Hamilton-Port Fairy Road, BYADUK NORTH VIC 3300 - Property No 012

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Level of Significance

Stage 2 study complete


Statement of Significance

What is significant?
Dunroe is a large two storey weather board house built in 1934 for Miss Lucy Carty (1886-1957), the daughter of local pastoralists Richard Thomas and Lucy Carty, nee Hawkins who occupied Brisbane Hill. It was designed by architect, J. Carlisle Williams and built by the Hamilton master builder, Reg Williams. The style is East Coast American bungalow although the interiors reflect the influence of the Art Deco style. Lucy Carty paid for Dunroe with part of a legacy of cash and 2,000 acres of land left to her by her mother for whom she had cared for many years. She married Harold Arthur Lee Archer in 1939. The whole building survives substantially intact and is in excellent condition. The housed is enhanced by its mature garden setting which dates from the same period. There is a suggestion that the garden was at least influenced if not designed by Edna Walling although the plantings do not encourage this assessment. Since Lucy Carty was a passionate gardener, the design and construction could equally be attributed to her. The garden is intact to the Interwar period, although further developed, and is in excellent condition.

How is it significant?
Dunroe is of historical and architectural significance to the Southern Grampians Shire and the community of Byaduk.

Why is it significant?
Dunroe is of historical significance for its associated with the Carty family specifically through Lucy Carty and for reflecting her life as an independent woman. It is of architectural significance as an example of the work of the Canadian-born architect, J. Carlisle Robinson and the Hamilton master builder, Reg Williams who also collaborated on the new Nigretta Homestead built about the same time. The house at Dunroe must be seen in context with its extensive and mature garden, the work of Lucy Carty.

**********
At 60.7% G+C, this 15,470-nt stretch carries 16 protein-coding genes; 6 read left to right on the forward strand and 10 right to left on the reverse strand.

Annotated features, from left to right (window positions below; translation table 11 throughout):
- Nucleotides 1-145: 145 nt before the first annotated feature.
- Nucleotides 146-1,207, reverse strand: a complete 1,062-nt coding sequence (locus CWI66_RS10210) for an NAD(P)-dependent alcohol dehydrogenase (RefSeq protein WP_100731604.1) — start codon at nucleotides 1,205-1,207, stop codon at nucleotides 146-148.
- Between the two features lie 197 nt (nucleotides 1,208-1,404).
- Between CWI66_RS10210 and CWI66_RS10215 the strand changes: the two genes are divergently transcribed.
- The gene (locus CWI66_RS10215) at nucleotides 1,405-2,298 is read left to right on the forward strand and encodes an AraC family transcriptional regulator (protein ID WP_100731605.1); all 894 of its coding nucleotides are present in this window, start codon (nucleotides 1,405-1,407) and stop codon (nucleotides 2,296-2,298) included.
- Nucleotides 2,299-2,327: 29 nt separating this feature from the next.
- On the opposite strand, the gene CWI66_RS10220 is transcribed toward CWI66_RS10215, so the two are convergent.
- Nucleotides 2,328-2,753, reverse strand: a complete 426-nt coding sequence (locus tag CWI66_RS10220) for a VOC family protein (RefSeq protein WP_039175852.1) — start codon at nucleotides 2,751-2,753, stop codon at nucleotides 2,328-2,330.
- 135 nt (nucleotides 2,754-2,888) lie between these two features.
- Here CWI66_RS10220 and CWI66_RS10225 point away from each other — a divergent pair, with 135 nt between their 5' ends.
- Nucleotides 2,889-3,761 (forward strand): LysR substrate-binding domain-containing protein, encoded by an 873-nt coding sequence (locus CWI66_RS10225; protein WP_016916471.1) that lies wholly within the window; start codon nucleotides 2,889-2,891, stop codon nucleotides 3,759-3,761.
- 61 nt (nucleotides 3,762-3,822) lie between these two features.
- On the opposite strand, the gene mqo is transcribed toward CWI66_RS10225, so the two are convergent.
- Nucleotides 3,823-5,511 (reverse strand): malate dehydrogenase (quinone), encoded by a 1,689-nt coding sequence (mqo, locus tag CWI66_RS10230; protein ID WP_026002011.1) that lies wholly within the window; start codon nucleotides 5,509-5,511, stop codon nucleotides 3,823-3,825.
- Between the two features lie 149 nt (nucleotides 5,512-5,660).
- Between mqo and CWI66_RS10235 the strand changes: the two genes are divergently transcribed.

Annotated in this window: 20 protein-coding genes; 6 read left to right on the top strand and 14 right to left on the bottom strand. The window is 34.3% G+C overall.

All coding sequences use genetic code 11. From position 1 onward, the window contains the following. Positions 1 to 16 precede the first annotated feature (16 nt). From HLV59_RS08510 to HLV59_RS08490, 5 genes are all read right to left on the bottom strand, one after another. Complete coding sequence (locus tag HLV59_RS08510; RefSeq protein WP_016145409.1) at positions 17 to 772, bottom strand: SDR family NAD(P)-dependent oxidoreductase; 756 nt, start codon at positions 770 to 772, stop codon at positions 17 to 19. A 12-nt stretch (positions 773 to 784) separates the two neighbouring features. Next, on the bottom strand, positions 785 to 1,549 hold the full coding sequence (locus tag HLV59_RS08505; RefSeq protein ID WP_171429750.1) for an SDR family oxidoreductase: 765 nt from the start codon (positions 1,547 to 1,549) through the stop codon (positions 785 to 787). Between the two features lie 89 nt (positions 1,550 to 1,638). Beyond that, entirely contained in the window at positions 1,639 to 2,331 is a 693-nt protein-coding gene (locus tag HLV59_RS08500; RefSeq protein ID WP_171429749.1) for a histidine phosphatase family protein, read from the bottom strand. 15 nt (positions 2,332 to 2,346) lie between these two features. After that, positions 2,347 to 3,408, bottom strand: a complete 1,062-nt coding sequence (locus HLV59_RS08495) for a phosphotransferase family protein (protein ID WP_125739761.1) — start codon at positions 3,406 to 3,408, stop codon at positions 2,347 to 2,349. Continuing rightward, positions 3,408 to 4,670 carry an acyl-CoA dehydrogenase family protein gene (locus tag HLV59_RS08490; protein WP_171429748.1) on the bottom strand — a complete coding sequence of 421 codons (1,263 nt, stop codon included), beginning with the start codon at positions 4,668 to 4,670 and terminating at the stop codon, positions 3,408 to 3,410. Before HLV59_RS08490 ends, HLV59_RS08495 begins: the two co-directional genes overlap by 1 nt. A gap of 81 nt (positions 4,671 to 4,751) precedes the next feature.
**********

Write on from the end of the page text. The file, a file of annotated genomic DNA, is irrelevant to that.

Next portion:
House and outbuildings and garden all in excellent condition

Dunroe is a large two-storey timber residence with picturesque massing in a loosely East Coast American bungalow style. The walls are weatherboard. A flight of steps leads to the front door through a simple entrance with paired timber columns. A two storey porch to the right has similar columns set in antis with the weatherboard walls. The principle rooms are on either side of the central hall and stairwell. A polygonal bay window, part of the sitting room, dominates the north-east corner and the dining room has a rectangular bay window. There is a large dormer is located over the entrance. Windows have either six paned upper sashes or are divided into several panes where they are irregular. A service wing extends to the rear. Bedrooms occupy the upper floor. The interiors, which are detailed in an elegant restrained Art Deco style, remain substantially intact. The hipped roof, which has wide eaves supported on timber brackets, is covered with terra cotta tiles. The house is painted off-white. The chimneys are red brick. There are outbuildings at the rear, the most important being a long timber garage, with large sliding doors and a hipped corrugated iron roof, which incorporates the original laundry.The house is surrounded by a substantial garden which has been laid out with care and consideration. The driveway and turning circle appear to be very similar to the original laid out in 1934, although it cannot be certain. A number of substantial mature trees surround the house; some of the less common trees including Golden Elm (Ulmus glabra 'lutescens', Field Maple (Acer campestre), Sycamore (Acer pseudoplatanus), Irish Strawberry (Arbutus unedo), Camphor Laurel (Cinnamomum camphora), Sitka Spruce (Picea sitchensis). There are also a wide variety of large shurbs and smaller perennial plantings around the house. It is not known who laid out the garden, althuogh there has been an unsubstanitiated suggestion that it was Edna Walling. Few of the surviving plants in the garden are identified as being typical or representative of Edna Walling's mid to late 1930s designs. The gardens and the house are in excellent condition, and retain a high degree of integrity.

Theme 3: Developing local, regional and national economies
3.5 Developing primary production
3.5.1 Grazing stock

Theme 5: Working
5.8 Working on the land

Continuing as a pastoral property

excellent degree of integrity

Lucy Carty, first owner
J Carlisle Robinson, architect
Reg Williams, Builder
Edna Walling, possibly associated with the garden design.

Heritage Study Southern Grampians - Southern Grampians Shire Heritage Study, Timothy Hubbard P/L, Annabel Neylon, 2002
Year Construction Started 1835
Architectural Style Interwar Period (c.1919-c.1940) American Bungalow
Heritage Act Categories Registered place

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